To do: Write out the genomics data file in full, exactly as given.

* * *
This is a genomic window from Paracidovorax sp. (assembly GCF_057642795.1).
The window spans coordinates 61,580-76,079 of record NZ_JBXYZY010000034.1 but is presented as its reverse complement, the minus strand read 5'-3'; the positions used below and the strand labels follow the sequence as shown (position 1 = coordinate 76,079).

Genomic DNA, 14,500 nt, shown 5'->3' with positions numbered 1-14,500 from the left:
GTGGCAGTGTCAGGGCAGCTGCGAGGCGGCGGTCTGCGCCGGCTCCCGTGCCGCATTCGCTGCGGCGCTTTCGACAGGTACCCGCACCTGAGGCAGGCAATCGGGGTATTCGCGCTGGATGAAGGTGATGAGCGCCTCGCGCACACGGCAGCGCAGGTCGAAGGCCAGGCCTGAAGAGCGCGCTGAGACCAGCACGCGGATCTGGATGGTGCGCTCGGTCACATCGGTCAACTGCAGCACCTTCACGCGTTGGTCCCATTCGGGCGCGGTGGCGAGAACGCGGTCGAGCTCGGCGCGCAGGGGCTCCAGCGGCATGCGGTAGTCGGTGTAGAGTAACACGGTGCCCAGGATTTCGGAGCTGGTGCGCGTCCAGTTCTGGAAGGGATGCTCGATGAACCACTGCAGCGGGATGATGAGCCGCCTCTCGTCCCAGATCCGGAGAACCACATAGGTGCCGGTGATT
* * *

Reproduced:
This is a genomic window from Paracidovorax sp. (assembly GCF_057642795.1).
The window spans coordinates 61,580-76,079 of record NZ_JBXYZY010000034.1 but is presented as its reverse complement, the minus strand read 5'-3'; the positions used below and the strand labels follow the sequence as shown (position 1 = coordinate 76,079).

Genomic DNA, 14,500 nt, shown 5'->3' with positions numbered 1-14,500 from the left:
GTGGCAGTGTCAGGGCAGCTGCGAGGCGGCGGTCTGCGCCGGCTCCCGTGCCGCATTCGCTGCGGCGCTTTCGACAGGTACCCGCACCTGAGGCAGGCAATCGGGGTATTCGCGCTGGATGAAGGTGATGAGCGCCTCGCGCACACGGCAGCGCAGGTCGAAGGCCAGGCCTGAAGAGCGCGCTGAGACCAGCACGCGGATCTGGATGGTGCGCTCGGTCACATCGGTCAACTGCAGCACCTTCACGCGTTGGTCCCATTCGGGCGCGGTGGCGAGAACGCGGTCGAGCTCGGCGCGCAGGGGCTCCAGCGGCATGCGGTAGTCGGTGTAGAGTAACACGGTGCCCAGGATTTCGGAGCTGGTGCGCGTCCAGTTCTGGAAGGGATGCTCGATGAACCACTGCAGCGGGATGATGAGCCGCCTCTCGTCCCAGATCCGGAGAACCACATAGGTGCCGGTGATT